It comes in handy as well when it's time to blow the fresh waterlines before hitting the trail.

Those little guys are really nice but, what a price to pay for a bicycle pump.

Love those RamBox's eh?
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Old 03-04-2017, 11:34 AM   #53
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Quote:
Originally Posted by Boxite View Post
2.6A X 120V = 312 Watts

(You may have multiplied times 12 volts?)

HF sells both pancake and "hotdog" tank types. I've owned both...and find the hotdog to be my preference. (It's difficult to believe...seeing them side-by-side ... that the pancake is really a 3 gal. tank.)
Yes, a "D'oh" moment My bad.
I looked at the pancake and hot dog compressors, both don't get great reviews. Space is a huge consideration for me with the SUV. I found a 2 gallon at Home Depot, Husky brand, that got some decent reviews but it's $79.

Several years ago I got tired of shoving quarters into the pay compressors. (Remember when the air hose was next to the water spigot on the island with the gas pumps? That's when they were called 'service' stations and not gas stations.) Last one had a tear in the hose and I lost air while the pump was going. I got a 3 gallon Craftsman pump for the garage and it works well for me, small footprint too. I have 4 cars, the AS and a boat trailer; lots of tires.

I'm still on the fence about whether to take one along or not. I can think of only one time in my life that I had a spare that was flat and a compressor or hand pump would have helped. Most of these small ones get good reviews for just topping off tires, which is all I need. On the other hand (OTOH), the bicycle pump has worked for two long trips and it takes up next to nothing in space or cost.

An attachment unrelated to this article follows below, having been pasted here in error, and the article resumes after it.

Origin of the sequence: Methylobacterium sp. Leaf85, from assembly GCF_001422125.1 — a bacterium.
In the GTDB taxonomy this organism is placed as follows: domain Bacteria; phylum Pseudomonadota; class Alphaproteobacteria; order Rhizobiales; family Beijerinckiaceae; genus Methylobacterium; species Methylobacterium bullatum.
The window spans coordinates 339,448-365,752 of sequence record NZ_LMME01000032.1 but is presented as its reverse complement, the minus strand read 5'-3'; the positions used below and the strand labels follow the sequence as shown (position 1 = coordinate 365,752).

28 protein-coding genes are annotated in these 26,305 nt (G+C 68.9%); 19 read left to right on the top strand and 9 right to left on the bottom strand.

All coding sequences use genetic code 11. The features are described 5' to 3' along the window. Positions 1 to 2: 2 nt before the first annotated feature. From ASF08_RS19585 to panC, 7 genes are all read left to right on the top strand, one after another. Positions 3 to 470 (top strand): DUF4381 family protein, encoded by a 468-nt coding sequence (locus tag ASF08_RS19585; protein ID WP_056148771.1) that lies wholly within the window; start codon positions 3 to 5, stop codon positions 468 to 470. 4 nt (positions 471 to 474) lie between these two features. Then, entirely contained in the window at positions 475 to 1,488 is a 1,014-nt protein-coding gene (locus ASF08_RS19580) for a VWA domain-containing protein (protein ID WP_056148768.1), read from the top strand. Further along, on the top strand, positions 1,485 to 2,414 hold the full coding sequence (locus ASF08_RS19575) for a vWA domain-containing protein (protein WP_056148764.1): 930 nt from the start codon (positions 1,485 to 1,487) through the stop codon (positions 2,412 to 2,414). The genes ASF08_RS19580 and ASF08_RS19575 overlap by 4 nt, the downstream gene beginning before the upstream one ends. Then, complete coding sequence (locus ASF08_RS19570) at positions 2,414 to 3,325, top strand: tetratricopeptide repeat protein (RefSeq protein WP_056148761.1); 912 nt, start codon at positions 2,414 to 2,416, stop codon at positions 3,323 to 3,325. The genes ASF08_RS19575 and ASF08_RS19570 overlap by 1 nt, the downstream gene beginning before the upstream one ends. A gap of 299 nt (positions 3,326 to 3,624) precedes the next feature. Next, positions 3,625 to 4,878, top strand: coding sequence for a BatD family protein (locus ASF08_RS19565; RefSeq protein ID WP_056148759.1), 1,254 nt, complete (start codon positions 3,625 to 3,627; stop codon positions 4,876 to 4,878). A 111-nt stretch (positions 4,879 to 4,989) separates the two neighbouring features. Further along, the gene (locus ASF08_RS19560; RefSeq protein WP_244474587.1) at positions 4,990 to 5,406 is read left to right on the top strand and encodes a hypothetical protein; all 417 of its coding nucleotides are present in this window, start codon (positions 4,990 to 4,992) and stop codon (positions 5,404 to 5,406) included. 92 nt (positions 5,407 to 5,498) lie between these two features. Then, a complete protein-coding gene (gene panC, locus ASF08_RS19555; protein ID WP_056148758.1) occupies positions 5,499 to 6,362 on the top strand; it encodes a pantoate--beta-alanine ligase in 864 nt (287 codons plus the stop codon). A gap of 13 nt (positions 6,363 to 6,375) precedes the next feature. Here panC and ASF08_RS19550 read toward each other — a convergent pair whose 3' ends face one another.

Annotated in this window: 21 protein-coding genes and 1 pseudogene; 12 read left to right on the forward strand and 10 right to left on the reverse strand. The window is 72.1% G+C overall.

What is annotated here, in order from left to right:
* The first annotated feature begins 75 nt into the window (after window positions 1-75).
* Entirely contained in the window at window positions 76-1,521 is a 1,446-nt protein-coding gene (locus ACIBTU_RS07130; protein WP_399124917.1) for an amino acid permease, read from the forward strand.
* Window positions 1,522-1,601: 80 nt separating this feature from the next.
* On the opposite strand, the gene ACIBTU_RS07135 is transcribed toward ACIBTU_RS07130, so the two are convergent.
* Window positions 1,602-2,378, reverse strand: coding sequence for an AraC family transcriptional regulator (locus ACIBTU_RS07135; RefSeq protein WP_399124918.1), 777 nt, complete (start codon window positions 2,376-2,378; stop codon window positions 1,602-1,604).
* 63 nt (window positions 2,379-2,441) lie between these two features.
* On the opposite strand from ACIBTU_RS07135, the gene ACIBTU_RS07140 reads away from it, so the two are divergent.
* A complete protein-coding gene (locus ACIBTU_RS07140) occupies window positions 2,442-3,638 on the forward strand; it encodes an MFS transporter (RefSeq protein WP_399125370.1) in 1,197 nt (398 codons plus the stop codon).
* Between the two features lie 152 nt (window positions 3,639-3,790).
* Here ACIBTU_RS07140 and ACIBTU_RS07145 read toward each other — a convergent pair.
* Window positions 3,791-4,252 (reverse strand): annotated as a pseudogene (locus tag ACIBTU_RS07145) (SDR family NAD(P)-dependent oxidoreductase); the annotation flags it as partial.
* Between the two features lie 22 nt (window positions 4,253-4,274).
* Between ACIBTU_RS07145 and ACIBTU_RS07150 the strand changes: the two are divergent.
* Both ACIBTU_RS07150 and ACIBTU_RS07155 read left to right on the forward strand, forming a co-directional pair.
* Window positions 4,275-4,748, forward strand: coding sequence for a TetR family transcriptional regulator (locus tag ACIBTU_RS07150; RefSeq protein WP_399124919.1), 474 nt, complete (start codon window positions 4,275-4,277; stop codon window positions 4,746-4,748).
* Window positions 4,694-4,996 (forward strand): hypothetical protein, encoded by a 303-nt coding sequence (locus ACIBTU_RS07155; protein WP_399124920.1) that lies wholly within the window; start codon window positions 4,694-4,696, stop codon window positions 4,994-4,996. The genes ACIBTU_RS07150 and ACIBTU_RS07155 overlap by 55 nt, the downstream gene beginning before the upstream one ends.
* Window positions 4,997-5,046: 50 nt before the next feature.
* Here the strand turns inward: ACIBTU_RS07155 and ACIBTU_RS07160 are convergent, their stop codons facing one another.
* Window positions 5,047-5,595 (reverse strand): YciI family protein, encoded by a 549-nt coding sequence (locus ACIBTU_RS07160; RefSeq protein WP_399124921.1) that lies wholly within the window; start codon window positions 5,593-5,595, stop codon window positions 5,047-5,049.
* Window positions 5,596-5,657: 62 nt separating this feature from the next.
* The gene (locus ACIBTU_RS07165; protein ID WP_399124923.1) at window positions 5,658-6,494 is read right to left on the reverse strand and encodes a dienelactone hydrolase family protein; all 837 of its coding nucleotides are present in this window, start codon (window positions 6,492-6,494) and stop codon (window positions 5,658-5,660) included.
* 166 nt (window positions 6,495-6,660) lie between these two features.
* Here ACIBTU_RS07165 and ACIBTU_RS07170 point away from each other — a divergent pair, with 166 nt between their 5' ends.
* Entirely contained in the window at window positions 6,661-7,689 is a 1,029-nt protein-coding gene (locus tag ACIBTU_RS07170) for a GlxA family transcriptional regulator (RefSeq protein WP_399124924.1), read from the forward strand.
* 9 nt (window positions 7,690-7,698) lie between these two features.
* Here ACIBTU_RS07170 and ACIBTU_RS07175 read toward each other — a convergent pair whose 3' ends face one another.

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Old 03-04-2017, 09:41 PM   #54
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Quote:
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I carry a container of compressed air in a 5 gal cylinder called "Mobile Air". I fill it up with my compressor at home before I leave on a trip. It will to fill up a tire in an emergency and can hold up to 125 psi. I also use it to blow out my lines at my storage spot at the end of my traveling season since I have no electricity there.



Hank


Hank, I've got one of those too and considered it as well as a possible solution.

Based on what I've seen here I purchased a Viar 88. It fits behind the rear seat in my Ram next to my bottle jack, tow straps, ratchet straps, spare hitches, etc.